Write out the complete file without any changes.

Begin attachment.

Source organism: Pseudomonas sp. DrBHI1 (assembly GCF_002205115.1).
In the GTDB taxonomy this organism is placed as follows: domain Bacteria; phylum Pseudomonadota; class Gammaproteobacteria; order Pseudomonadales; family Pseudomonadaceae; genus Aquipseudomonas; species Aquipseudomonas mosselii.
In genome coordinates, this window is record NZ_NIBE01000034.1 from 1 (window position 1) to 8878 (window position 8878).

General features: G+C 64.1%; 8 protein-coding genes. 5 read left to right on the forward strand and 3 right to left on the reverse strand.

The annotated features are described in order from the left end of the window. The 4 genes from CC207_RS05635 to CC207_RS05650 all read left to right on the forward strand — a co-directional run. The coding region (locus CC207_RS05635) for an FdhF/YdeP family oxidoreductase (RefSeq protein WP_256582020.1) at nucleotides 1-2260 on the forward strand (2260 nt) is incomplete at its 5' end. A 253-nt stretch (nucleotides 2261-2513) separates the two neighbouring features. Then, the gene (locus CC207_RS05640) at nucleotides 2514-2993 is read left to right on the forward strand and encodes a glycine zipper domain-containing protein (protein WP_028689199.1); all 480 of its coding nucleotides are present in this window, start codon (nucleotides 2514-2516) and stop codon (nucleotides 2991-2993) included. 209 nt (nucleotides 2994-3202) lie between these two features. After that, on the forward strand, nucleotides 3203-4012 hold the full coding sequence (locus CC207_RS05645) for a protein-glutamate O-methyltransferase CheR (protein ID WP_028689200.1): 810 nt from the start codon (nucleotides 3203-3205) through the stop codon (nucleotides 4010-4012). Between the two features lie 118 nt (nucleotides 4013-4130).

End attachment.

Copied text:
Source organism: Pseudomonas sp. DrBHI1 (assembly GCF_002205115.1).
In the GTDB taxonomy this organism is placed as follows: domain Bacteria; phylum Pseudomonadota; class Gammaproteobacteria; order Pseudomonadales; family Pseudomonadaceae; genus Aquipseudomonas; species Aquipseudomonas mosselii.
In genome coordinates, this window is record NZ_NIBE01000034.1 from 1 (window position 1) to 8878 (window position 8878).

General features: G+C 64.1%; 8 protein-coding genes. 5 read left to right on the forward strand and 3 right to left on the reverse strand.

The annotated features are described in order from the left end of the window. The 4 genes from CC207_RS05635 to CC207_RS05650 all read left to right on the forward strand — a co-directional run. The coding region (locus CC207_RS05635) for an FdhF/YdeP family oxidoreductase (RefSeq protein WP_256582020.1) at nucleotides 1-2260 on the forward strand (2260 nt) is incomplete at its 5' end. A 253-nt stretch (nucleotides 2261-2513) separates the two neighbouring features. Then, the gene (locus CC207_RS05640) at nucleotides 2514-2993 is read left to right on the forward strand and encodes a glycine zipper domain-containing protein (protein WP_028689199.1); all 480 of its coding nucleotides are present in this window, start codon (nucleotides 2514-2516) and stop codon (nucleotides 2991-2993) included. 209 nt (nucleotides 2994-3202) lie between these two features. After that, on the forward strand, nucleotides 3203-4012 hold the full coding sequence (locus CC207_RS05645) for a protein-glutamate O-methyltransferase CheR (protein ID WP_028689200.1): 810 nt from the start codon (nucleotides 3203-3205) through the stop codon (nucleotides 4010-4012). Between the two features lie 118 nt (nucleotides 4013-4130).